Wednesday, December 29, 2010

Winter Break Project- The Munny

During last semester I became interested in Kidrobot vinyl designer toys called Dunnys.  These are touted as not being toys but as art for ages 15 and up.  They are the same basic body shape that Kidrobot then has artists create onto like a canvas.  They are then reproduced and sold in blind boxers so the consumer doesn't know which one they are getting.  By making some Dunnys more rare than others these items quickly become collector items worth hundreds of dollars.

Kidrobot also makes Munnys, or a do-it-yourself version of the Dunny.  This allows for a person to create a highly personalized vinyl piece of art.  They come in different sizes ranging from a couple of inches tall to giant 18 inch behemoths.  While at a coffee shop that sold Kidrobot merchandise I mentioned them to my sisters, one of which ended up buying me a Munny for Christmas.

The version I got was a 4-inch Christmas Mini Munny that can be hung like an ornament.  I ended up removing this hook that screws in.  It came with red and green markers, a blank candy cane accessory, and an accessory that appears to be a sign like a person in a picket line would use.  None of these included items ended up being used.

At first I was completely baffled on what I should do with this project. The first problem with a project like this is that there are too many options to go with.  Limitations needed to be set so a clear and precise idea could be formed.  I naturally lean towards simple and clean design, and since Jamie advised me to explore this natural tendency I decided to make this my first limitation on myself.  How little could I add while still making an object that is personalized and complete?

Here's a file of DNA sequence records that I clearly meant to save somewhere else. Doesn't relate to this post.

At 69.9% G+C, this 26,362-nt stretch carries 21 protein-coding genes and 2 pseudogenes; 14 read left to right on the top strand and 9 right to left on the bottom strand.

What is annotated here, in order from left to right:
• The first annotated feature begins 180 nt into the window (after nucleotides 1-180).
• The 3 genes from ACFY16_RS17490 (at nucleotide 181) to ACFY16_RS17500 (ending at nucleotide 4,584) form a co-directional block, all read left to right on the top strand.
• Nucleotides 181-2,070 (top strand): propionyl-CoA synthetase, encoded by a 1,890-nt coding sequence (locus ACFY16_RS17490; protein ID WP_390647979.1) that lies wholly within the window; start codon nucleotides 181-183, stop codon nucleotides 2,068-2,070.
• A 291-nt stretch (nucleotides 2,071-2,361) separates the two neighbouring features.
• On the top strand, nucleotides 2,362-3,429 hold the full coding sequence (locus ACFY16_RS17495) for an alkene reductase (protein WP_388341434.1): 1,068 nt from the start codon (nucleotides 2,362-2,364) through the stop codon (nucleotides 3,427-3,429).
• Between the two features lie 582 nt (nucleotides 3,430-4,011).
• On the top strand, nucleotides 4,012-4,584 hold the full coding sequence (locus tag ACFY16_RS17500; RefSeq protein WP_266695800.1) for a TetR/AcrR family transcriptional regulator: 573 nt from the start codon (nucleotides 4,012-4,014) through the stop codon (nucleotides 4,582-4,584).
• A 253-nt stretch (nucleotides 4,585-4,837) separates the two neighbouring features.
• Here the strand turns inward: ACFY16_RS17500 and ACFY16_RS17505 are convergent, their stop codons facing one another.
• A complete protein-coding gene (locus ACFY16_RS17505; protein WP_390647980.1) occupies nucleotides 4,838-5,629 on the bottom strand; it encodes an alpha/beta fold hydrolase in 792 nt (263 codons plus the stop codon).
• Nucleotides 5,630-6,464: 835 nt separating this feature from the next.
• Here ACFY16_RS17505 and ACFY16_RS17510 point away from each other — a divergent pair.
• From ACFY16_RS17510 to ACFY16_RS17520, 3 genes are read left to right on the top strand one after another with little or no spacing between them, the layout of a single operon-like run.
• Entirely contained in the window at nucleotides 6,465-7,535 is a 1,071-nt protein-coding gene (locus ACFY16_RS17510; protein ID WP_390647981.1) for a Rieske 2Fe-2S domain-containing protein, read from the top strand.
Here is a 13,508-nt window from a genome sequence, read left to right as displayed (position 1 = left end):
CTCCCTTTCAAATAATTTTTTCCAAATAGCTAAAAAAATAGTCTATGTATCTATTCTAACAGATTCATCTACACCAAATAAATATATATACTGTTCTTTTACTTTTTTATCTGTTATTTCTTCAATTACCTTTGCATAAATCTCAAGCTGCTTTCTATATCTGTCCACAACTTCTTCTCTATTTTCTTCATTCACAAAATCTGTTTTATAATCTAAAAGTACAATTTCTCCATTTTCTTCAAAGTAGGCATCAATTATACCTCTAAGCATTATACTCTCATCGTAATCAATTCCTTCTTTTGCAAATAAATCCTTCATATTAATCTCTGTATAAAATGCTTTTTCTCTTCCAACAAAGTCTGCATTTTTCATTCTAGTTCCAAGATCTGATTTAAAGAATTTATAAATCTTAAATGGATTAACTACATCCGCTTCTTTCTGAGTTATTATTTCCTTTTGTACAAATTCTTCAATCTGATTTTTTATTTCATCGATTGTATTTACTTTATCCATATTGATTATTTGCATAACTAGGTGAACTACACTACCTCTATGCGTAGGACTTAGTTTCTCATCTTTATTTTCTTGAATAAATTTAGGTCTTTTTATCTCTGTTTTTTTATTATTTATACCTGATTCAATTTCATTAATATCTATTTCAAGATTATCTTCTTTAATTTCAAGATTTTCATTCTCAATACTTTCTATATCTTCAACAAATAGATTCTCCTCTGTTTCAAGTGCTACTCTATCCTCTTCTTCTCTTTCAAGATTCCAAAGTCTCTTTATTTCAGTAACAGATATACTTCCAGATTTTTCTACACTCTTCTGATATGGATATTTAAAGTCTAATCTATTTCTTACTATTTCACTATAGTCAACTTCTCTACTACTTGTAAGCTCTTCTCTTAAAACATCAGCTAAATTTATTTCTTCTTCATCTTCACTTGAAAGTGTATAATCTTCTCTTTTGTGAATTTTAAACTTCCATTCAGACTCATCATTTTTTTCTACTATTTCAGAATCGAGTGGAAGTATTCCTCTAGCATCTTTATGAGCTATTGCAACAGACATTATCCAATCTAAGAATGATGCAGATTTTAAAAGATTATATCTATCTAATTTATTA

I began working on this Munny by researching what others had done with theirs.  These blank canvases basically have unlimited potential as people paint them, add on more structure using modeling clay, and use fabric for realistic clothing.  The majority of my research brought up Munnys that were pushing the limits of complexity.

My first strong idea was to create a hillbilly.  I would add simple black buttons for eyes, paint him flesh color, and I would make him a pair of overalls. These overalls would become the important part of the Munny since they would become the most detailed part.  They would show to the audience that the creator, while working simply, was purposefully working this way as a stylistic approach.

The first step was to take the Munny apart and add supports for me to hold on to while painting.  Taping the joints was done so that nothing could get on them so the pieces would still fit together.  Since vinyl is not the best choice for painting on a primer coat was also necessary.  After painting a matte finish was applied to protect the paint from chipping.

At home production method for drying.

The next step was to create the overalls.  This began the evolution of this project to its final actualized form.  After creating blueprints for the overalls I cut them out of the denim and laid the initial plans over the Munny body.  Needing to resize became apparent.  After two more iterations of overalls I realized that this plan was being hindered by my lack of experience with creating clothing.

I stopped production to begin rethinking my plans.  New plans included a professional boxer or an Olympic swimmer.  Going past these juvenile plans I went back to my visual research in hopes of finding something to react to.  Once again I noted the complexity in them.  I jumped from this overuse of complexity to my new plan that would celebrate the efficiency of simplicity.